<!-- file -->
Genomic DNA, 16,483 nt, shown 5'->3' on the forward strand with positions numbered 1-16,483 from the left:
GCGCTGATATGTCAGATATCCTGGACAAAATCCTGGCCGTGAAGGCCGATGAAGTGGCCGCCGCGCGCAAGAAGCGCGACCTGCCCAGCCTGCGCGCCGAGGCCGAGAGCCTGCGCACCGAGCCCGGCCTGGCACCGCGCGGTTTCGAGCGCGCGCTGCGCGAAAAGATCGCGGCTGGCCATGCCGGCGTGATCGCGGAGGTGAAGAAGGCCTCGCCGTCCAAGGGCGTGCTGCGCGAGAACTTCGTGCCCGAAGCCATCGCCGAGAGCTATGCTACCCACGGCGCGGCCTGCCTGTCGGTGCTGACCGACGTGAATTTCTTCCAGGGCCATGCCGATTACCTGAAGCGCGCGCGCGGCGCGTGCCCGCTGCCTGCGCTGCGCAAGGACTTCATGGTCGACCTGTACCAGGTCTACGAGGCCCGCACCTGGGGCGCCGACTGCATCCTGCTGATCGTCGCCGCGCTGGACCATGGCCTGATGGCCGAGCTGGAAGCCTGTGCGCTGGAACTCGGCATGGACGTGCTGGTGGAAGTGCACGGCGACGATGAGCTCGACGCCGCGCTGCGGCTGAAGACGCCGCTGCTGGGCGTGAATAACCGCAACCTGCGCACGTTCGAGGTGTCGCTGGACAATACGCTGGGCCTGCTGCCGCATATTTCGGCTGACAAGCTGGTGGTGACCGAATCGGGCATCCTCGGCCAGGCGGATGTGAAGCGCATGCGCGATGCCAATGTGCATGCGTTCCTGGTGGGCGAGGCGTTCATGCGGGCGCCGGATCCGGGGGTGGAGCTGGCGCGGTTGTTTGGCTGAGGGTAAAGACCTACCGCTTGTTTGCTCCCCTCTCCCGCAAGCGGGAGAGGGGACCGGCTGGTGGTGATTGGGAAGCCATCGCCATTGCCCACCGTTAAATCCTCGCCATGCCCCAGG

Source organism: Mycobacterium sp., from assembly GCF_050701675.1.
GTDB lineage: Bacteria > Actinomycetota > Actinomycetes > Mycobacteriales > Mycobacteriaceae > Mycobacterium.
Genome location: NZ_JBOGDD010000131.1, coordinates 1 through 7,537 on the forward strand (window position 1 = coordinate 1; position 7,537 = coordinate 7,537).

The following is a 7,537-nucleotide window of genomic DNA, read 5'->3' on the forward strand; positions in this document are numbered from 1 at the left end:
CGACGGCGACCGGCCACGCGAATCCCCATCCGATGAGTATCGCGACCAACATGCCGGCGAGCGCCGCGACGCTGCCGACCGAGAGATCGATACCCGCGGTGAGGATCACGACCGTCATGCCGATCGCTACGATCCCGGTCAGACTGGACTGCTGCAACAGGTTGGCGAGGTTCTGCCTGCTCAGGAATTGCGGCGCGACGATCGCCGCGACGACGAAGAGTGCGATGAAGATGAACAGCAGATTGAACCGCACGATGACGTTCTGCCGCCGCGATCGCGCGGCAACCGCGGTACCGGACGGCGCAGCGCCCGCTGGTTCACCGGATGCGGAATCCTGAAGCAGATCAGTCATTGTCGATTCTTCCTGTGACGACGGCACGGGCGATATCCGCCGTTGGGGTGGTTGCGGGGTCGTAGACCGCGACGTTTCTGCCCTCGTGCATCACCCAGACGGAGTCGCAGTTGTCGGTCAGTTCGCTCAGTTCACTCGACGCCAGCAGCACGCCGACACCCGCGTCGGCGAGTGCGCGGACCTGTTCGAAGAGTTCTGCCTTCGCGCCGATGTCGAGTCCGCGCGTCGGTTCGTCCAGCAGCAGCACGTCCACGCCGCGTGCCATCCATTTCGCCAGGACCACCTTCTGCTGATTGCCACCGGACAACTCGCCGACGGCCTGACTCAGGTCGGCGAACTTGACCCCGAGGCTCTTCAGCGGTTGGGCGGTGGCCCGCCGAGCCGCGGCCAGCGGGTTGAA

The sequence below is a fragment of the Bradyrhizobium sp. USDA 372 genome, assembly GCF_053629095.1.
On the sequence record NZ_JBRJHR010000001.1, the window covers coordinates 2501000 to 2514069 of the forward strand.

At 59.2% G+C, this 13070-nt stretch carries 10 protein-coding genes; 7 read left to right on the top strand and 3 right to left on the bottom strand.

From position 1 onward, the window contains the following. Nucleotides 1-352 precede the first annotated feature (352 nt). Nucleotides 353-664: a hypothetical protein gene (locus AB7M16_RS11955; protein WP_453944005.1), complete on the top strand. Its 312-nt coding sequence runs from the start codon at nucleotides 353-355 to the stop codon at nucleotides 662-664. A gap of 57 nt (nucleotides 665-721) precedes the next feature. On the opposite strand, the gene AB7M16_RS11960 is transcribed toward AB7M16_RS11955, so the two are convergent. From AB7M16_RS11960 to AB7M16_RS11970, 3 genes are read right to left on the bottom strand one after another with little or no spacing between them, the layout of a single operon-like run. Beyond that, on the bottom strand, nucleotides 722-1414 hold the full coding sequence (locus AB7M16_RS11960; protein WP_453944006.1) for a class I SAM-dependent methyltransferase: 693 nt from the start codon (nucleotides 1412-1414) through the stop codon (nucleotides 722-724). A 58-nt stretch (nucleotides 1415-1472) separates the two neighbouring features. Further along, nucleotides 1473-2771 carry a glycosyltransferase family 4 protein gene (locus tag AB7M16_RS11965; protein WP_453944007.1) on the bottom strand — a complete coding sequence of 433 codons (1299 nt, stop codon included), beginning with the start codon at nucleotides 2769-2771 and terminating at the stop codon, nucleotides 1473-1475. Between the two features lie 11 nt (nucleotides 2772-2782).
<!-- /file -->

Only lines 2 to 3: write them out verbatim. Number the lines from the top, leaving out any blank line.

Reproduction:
GCGCTGATATGTCAGATATCCTGGACAAAATCCTGGCCGTGAAGGCCGATGAAGTGGCCGCCGCGCGCAAGAAGCGCGACCTGCCCAGCCTGCGCGCCGAGGCCGAGAGCCTGCGCACCGAGCCCGGCCTGGCACCGCGCGGTTTCGAGCGCGCGCTGCGCGAAAAGATCGCGGCTGGCCATGCCGGCGTGATCGCGGAGGTGAAGAAGGCCTCGCCGTCCAAGGGCGTGCTGCGCGAGAACTTCGTGCCCGAAGCCATCGCCGAGAGCTATGCTACCCACGGCGCGGCCTGCCTGTCGGTGCTGACCGACGTGAATTTCTTCCAGGGCCATGCCGATTACCTGAAGCGCGCGCGCGGCGCGTGCCCGCTGCCTGCGCTGCGCAAGGACTTCATGGTCGACCTGTACCAGGTCTACGAGGCCCGCACCTGGGGCGCCGACTGCATCCTGCTGATCGTCGCCGCGCTGGACCATGGCCTGATGGCCGAGCTGGAAGCCTGTGCGCTGGAACTCGGCATGGACGTGCTGGTGGAAGTGCACGGCGACGATGAGCTCGACGCCGCGCTGCGGCTGAAGACGCCGCTGCTGGGCGTGAATAACCGCAACCTGCGCACGTTCGAGGTGTCGCTGGACAATACGCTGGGCCTGCTGCCGCATATTTCGGCTGACAAGCTGGTGGTGACCGAATCGGGCATCCTCGGCCAGGCGGATGTGAAGCGCATGCGCGATGCCAATGTGCATGCGTTCCTGGTGGGCGAGGCGTTCATGCGGGCGCCGGATCCGGGGGTGGAGCTGGCGCGGTTGTTTGGCTGAGGGTAAAGACCTACCGCTTGTTTGCTCCCCTCTCCCGCAAGCGGGAGAGGGGACCGGCTGGTGGTGATTGGGAAGCCATCGCCATTGCCCACCGTTAAATCCTCGCCATGCCCCAGG

Source organism: Mycobacterium sp., from assembly GCF_050701675.1.